- It tells the reader that they’re in the right place and encourages them to keep reading
- It clearly sets the tone about what the article is about
- It functions as an SEO technique and helps boost how high blogs appear when searchers ask questions around those three keywords
Don’t fall into the trap of “keyword stuffing.” That’s the practice of simply overloading your blog with your or your client’s chosen keywords. Google views it as an attempt to manipulate search results, and it can lower your SEO score.
4. Create Useful & Emotional Content
This means that your blog reader will get one of two things from this blog:
- They will have a problem fixed, a question answered, or learn something new
- They will have an emotional response and are likely to want to share this with others
The first response is likely if you’re writing a “How to…” style blog, or a listicle of features or benefits, or some product or service review. Ideally, you want to split the content into several sections, each dealing with a relevant aspect of the topic, each useful to a reader in some way. How complex you make your advice entirely depends on the nature of your business or the client’s business. A holistic therapist looking for new clients, for example, might write about the basics of meditation. This writing would need to be at the level of someone who had never tried meditating before to encourage new people to get in touch. However, a clinic wanting to attract potential new employees could write a more detailed blog using more technical terms and assuming a deeper level of knowledge. Writing with your target audience in mind is essential.
The second type of response comes from story-type blogs or blogs about achievements, awards, rewards, or even cool incentives. Anything that makes the reader feel happy, sad, excited, or amazed is great shareable content. Don’t overdo hyperbolic language and avoid using multiple exclamation marks!!! It can make an otherwise interesting story seem child-like and lose some of its authority.
5. Use Grammar and SEO tools
Once you’ve completed your blog and signed it off with a suitable conclusion, it’s time to edit it. That’s right, some of those beautiful words will have to go. Performing your manual edits is key to getting to grips with extraneous, unnecessary words and cutting down overly long sentences that seem to go on and on. You get the idea. Once you think it’s perfect, one of the last of our writer tips is to let a machine take over for you. Use an app like Grammarly or Hemingway to give your piece a once-over and highlight any areas that may have slipped through your editing process. Even the most experienced writers use these tools—especially the most experienced writers.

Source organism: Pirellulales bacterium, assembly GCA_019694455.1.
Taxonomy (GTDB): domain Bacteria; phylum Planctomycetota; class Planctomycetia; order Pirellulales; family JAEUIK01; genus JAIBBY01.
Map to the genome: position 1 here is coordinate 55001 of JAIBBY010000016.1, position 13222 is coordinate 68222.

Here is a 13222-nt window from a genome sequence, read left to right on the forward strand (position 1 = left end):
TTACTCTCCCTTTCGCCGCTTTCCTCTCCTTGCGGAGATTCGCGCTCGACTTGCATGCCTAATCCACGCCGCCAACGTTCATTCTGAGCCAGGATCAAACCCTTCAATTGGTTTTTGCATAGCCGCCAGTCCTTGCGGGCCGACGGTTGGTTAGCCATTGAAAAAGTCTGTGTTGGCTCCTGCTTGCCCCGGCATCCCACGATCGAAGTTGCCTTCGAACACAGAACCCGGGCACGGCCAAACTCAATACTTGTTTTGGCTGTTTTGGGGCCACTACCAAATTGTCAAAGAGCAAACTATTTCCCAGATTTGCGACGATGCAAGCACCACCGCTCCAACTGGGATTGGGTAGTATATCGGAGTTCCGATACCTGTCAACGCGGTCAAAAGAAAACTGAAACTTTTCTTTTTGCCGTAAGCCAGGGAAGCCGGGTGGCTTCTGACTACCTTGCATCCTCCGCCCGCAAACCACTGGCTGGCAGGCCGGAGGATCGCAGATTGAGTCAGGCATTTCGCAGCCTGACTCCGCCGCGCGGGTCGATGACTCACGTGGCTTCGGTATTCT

Beyond grammar and sentence structure, it’s helpful to know how SEO-friendly your blog is when it’s published. But, again, the focus is on quality content rather than keyword placement. Still, a free SEO tool can help you understand your blog and possible ways to improve the content. For example, an online tool may advise you to add an image or ensure your header is formatted as an H1. It may also instruct you that you’ve used a keyword too many times or even that it doesn’t appear at all within the text.
Finally, read plenty of blogs and look for other blogs and websites in the same industry as you or your clients that appear high up on page one of search engine results. Of course don’t ever copy or plagiarize another blog. Still, you may get some formatting ideas and see what types of blogs and content your target audience is interested in. The more blog posts you read, the more you’ll get a feel for what works and what doesn’t, and you can start to develop your own style. If you need professional and experienced blog writers to bring new life to your website, get in touch with Scripted’s team today and start working with writers from a range of industries and specialisms.